• 150g parmesan cheese, finely grated
  • 250ml double cream
  • Cook the wheat, salt and fresh thyme for about 45 minutes until almost cooked - the wheat should still have a bite. Add the beans and cook until the pot’s bottom is dry. Add the Parmesan cheese and cream and simmer for another 5-10 minutes until thick
  • Pan fried tomatoes
  • 200g tomatoes on the stem
  • 2 tablespoons olive oil
  • Maldon salt
  1. Lamb ribs - Preheat the oven to 180 °C. Sprinkle a good amount of salt on both sides of the ribs and rub it in with your hands. Sprinkle a little pepper over the lamb. Cover with foil and bake in oven for an hour. Then take the foil off and bake for another hour.
  2. Wheat and green bean risotto - Cook the wheat, salt and fresh thyme for about 45 minutes until almost cooked - the wheat should still have a bite. Add the beans and cook until the pot’s bottom is dry. Add the Parmesan cheese and cream and simmer for another 5-10 minutes until thick
  3. Pan fried tomatoes - Fry tomatoes over medium heat in olive oil in a pan until begin to burst open. Remove and sprinkle with salt.

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milk tart + tea cups + merry-go-rounds

milk tart + tea cups + merry-go-rounds

image 1024x682 milk tart + tea cups + merry go rounds

Milk tart – they say that time changes everything, and everything changes with time…but does it? I think time is like a merry-go-round … it is only your view of things that changes, not the merry-go-round … … the “melktert” never changed.

I grew up with “melktert” with almond essence, puff pastry and cinnamon sugar sprinkled on top. It brings back many fond and happy memories. A kaleidoscope of “Kerk bazaars” (church fete’s) and of course the “koek en tee na kerk op Sondae” at our home (cake and tea after church on Sunday).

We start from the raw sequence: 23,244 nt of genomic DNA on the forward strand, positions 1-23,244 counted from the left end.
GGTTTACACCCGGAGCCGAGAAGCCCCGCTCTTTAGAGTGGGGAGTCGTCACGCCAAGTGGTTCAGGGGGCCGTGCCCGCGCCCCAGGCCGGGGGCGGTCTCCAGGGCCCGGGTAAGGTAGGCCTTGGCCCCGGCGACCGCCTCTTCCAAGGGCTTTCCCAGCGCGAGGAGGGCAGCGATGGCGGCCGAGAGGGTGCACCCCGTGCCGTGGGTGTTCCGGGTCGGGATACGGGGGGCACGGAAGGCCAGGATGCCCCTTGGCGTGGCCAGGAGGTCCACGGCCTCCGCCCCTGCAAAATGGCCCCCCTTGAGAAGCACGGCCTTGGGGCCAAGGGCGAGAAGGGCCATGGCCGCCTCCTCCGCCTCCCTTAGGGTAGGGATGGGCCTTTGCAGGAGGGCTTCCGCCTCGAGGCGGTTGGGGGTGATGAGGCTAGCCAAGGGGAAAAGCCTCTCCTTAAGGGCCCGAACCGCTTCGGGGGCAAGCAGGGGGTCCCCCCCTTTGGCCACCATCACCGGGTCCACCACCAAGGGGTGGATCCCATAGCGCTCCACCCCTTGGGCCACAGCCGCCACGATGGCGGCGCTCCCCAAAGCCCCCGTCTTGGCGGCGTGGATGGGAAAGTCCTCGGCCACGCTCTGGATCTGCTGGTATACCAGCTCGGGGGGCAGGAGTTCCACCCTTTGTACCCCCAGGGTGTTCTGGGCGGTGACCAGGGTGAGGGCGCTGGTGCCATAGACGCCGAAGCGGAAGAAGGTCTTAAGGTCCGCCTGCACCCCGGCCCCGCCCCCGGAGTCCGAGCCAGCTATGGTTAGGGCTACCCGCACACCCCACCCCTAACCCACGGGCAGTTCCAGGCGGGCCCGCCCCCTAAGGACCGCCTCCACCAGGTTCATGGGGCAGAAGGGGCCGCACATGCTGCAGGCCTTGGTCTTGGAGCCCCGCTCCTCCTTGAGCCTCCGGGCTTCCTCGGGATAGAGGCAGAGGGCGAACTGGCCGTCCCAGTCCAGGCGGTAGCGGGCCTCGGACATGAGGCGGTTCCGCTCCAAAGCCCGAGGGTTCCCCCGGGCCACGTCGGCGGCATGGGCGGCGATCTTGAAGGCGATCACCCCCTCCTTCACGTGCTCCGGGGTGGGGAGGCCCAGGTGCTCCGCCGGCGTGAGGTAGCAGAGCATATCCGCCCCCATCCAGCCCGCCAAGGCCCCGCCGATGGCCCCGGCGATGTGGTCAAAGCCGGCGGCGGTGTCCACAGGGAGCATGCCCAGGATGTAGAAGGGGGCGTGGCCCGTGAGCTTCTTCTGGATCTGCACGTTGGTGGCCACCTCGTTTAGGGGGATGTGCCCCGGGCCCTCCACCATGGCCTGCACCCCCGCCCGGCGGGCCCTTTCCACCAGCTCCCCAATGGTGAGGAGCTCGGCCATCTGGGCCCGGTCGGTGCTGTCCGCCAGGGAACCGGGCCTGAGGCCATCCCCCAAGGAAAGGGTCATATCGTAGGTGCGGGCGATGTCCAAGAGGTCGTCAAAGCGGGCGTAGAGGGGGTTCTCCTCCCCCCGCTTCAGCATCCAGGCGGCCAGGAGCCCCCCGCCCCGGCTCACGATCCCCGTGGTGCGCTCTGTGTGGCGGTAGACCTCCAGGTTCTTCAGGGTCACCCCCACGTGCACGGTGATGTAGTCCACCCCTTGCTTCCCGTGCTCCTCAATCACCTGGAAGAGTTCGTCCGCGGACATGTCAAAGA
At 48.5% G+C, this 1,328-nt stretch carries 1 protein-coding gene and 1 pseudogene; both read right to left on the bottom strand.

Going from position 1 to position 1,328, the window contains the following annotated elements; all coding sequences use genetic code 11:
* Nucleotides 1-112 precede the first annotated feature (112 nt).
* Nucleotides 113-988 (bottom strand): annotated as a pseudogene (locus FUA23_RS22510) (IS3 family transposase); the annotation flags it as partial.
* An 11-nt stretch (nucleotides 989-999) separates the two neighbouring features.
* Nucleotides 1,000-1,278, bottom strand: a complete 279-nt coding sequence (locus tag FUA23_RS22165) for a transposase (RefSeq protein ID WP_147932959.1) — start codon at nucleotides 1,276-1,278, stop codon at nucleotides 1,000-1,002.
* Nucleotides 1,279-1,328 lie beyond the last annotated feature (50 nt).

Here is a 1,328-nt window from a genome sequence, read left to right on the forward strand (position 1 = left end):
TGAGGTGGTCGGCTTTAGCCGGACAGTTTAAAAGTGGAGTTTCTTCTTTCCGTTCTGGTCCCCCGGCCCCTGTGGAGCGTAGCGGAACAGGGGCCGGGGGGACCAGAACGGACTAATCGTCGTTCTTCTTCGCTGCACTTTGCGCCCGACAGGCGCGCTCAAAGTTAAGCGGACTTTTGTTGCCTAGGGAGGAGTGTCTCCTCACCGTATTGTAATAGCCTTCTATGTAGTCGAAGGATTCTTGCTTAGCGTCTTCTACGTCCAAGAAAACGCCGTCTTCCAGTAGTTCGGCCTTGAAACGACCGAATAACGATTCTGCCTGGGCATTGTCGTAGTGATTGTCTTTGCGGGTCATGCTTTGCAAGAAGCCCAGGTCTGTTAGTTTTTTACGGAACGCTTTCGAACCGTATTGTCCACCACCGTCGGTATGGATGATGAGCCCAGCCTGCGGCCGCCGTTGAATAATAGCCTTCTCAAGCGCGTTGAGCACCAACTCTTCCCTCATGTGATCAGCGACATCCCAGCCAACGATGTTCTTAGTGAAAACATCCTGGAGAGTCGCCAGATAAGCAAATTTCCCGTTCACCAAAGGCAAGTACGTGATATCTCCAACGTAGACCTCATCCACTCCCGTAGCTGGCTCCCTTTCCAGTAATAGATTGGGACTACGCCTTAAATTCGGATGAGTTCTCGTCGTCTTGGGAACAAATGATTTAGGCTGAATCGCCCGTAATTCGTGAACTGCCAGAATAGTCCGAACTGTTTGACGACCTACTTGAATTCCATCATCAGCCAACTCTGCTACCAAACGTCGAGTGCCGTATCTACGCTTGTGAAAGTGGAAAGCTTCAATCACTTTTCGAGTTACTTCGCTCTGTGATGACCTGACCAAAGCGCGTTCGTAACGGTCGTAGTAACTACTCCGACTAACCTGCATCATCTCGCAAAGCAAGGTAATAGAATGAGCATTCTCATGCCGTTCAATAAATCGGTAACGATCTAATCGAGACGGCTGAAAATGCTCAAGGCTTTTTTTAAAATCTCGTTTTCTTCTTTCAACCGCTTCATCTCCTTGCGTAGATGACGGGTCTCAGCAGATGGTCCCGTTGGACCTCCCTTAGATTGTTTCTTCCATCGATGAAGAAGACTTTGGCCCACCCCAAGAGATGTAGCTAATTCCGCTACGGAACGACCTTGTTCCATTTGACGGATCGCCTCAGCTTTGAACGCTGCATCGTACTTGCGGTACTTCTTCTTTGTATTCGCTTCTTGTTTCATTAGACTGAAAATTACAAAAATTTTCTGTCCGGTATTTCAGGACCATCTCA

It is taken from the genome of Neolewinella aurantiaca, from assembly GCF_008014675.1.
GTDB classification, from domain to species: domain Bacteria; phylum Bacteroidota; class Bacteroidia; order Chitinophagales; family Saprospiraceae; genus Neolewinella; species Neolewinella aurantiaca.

Watch me make this by clicking here.

Pastry twirls 8001 milk tart + tea cups + merry go roundsmelk tert ekstras kleiner1 milk tart + tea cups + merry go rounds

The most lingering memory of the milk tart for me was custard inside the tart shell. This recipe is one of those versatile recipes that gives you the freedom to decide how you want to use it…either in a traditional puff pastry shell, or one where you create your own biscuit base or what I did … I thought I would update this age old classic without trying to change its history or heritage so I served it in my Mom’s tea cup and I added a few a Amaretti biscuits or cinnamon twirls allowing the memories of the past to dwell in the sweetness of the present. I have

My mom and I made it just the way that we remembered….I went to visit her the other day and we milled about in the kitchen, talking and laughing about those times when we were much younger … the many different stories of how to make milk tart and how to bring the best tart to the bazaar, we talked about family, we giggled like young girls as the milk boiled over and the maizina mix splattered all over the kitchen counter, we counted how many “melkterte” we had made together over the years and then we counted the blessing we have been able to share – then and now. For just a few hours I was again on that merry-go-round … me, my mom, the milk tart and a heap of happy memories….

Dankie Ma. Lief vir jou.

 milk tart + tea cups + merry go rounds


milk tart + tea cups
Prep time
Cook time
Total time
Serves: 4
  • 2 Cups of full cream milk
  • 110 g Sugar
  • ¼ t Salt
  • 2 Large eggs separated
  • 50g Maizina powder mixed with some of the milk (mix through until it has that thick cream consistency)
  • ½ t Almond essence
  • 1T Butter (not margarine)
  • Cinnamon Sugar Mixture
  • 50ml Sugar
  • 5ml Ground cinnamon
  • Amaretti biscuits
  1. Mix the milk, sugar and salt in pot and bring to boil.
  2. In the meanwhile beat the egg yolks slowly adding the Maizina.
  3. Pour this mixture very slowly in the milk mix - I use a hand egg-beater to mix it in - to avoid lumps
  4. Cook for 5 minutes till cooked.
  5. Add the almond essence and the butter. Stir well.
  6. Beat the egg whites until soft peaks start to form then slowly fold this in the custard.
  7. Please always taste again for seasoning.
  8. Pour in cups, sprinkle with cinnamon sugar and serve with amaretti biscuits or cinnamon twirls.



cinnamon twirls
Prep time
Cook time
Total time
Serves: 4
  • Cinnamon twirls
  • ½ roll puff pastry, cut into 1cm x 8cm lengths
  • 1 egg, beaten
  • 2 tbsp sugar
  • ½ tsp cinnamon
  1. Cinnamon twirls - Brush the pastry strips with the egg wash.
  2. Mix the sugar and cinnamon together and sprinkle this over the pastry.
  3. Twist each pastry strip into a straw-like twirl.
  4. Place on baking tray and bake for approximately 11-12 minutes at 180 C – until cooked and golden brown.